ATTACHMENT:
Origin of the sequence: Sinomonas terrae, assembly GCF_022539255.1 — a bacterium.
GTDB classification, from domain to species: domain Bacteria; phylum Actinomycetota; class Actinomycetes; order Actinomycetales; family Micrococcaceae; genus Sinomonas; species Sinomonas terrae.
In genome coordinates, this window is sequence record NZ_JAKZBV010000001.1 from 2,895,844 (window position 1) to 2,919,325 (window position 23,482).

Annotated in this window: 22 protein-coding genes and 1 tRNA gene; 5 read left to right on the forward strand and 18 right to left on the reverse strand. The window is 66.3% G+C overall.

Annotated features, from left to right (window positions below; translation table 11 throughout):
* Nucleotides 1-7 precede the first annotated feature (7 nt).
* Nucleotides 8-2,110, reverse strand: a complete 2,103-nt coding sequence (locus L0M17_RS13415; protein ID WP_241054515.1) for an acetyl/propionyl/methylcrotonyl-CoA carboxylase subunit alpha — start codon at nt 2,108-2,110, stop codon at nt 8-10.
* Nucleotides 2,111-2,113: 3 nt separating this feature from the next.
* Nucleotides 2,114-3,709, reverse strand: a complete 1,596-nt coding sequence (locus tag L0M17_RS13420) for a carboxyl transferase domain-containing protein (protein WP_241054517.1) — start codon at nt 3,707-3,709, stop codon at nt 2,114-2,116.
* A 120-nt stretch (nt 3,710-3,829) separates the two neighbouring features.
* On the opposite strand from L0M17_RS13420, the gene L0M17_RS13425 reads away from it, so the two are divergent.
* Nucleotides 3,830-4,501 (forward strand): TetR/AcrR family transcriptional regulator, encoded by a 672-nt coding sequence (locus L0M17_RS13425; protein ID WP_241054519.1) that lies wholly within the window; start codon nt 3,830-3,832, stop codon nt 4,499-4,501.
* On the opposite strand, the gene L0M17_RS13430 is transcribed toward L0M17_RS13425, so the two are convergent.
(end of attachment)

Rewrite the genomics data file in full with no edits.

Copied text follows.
Origin of the sequence: Sinomonas terrae, assembly GCF_022539255.1 — a bacterium.
GTDB classification, from domain to species: domain Bacteria; phylum Actinomycetota; class Actinomycetes; order Actinomycetales; family Micrococcaceae; genus Sinomonas; species Sinomonas terrae.
In genome coordinates, this window is sequence record NZ_JAKZBV010000001.1 from 2,895,844 (window position 1) to 2,919,325 (window position 23,482).

Annotated in this window: 22 protein-coding genes and 1 tRNA gene; 5 read left to right on the forward strand and 18 right to left on the reverse strand. The window is 66.3% G+C overall.

Annotated features, from left to right (window positions below; translation table 11 throughout):
* Nucleotides 1-7 precede the first annotated feature (7 nt).
* Nucleotides 8-2,110, reverse strand: a complete 2,103-nt coding sequence (locus L0M17_RS13415; protein ID WP_241054515.1) for an acetyl/propionyl/methylcrotonyl-CoA carboxylase subunit alpha — start codon at nt 2,108-2,110, stop codon at nt 8-10.
* Nucleotides 2,111-2,113: 3 nt separating this feature from the next.
* Nucleotides 2,114-3,709, reverse strand: a complete 1,596-nt coding sequence (locus tag L0M17_RS13420) for a carboxyl transferase domain-containing protein (protein WP_241054517.1) — start codon at nt 3,707-3,709, stop codon at nt 2,114-2,116.
* A 120-nt stretch (nt 3,710-3,829) separates the two neighbouring features.
* On the opposite strand from L0M17_RS13420, the gene L0M17_RS13425 reads away from it, so the two are divergent.
* Nucleotides 3,830-4,501 (forward strand): TetR/AcrR family transcriptional regulator, encoded by a 672-nt coding sequence (locus L0M17_RS13425; protein ID WP_241054519.1) that lies wholly within the window; start codon nt 3,830-3,832, stop codon nt 4,499-4,501.
* On the opposite strand, the gene L0M17_RS13430 is transcribed toward L0M17_RS13425, so the two are convergent.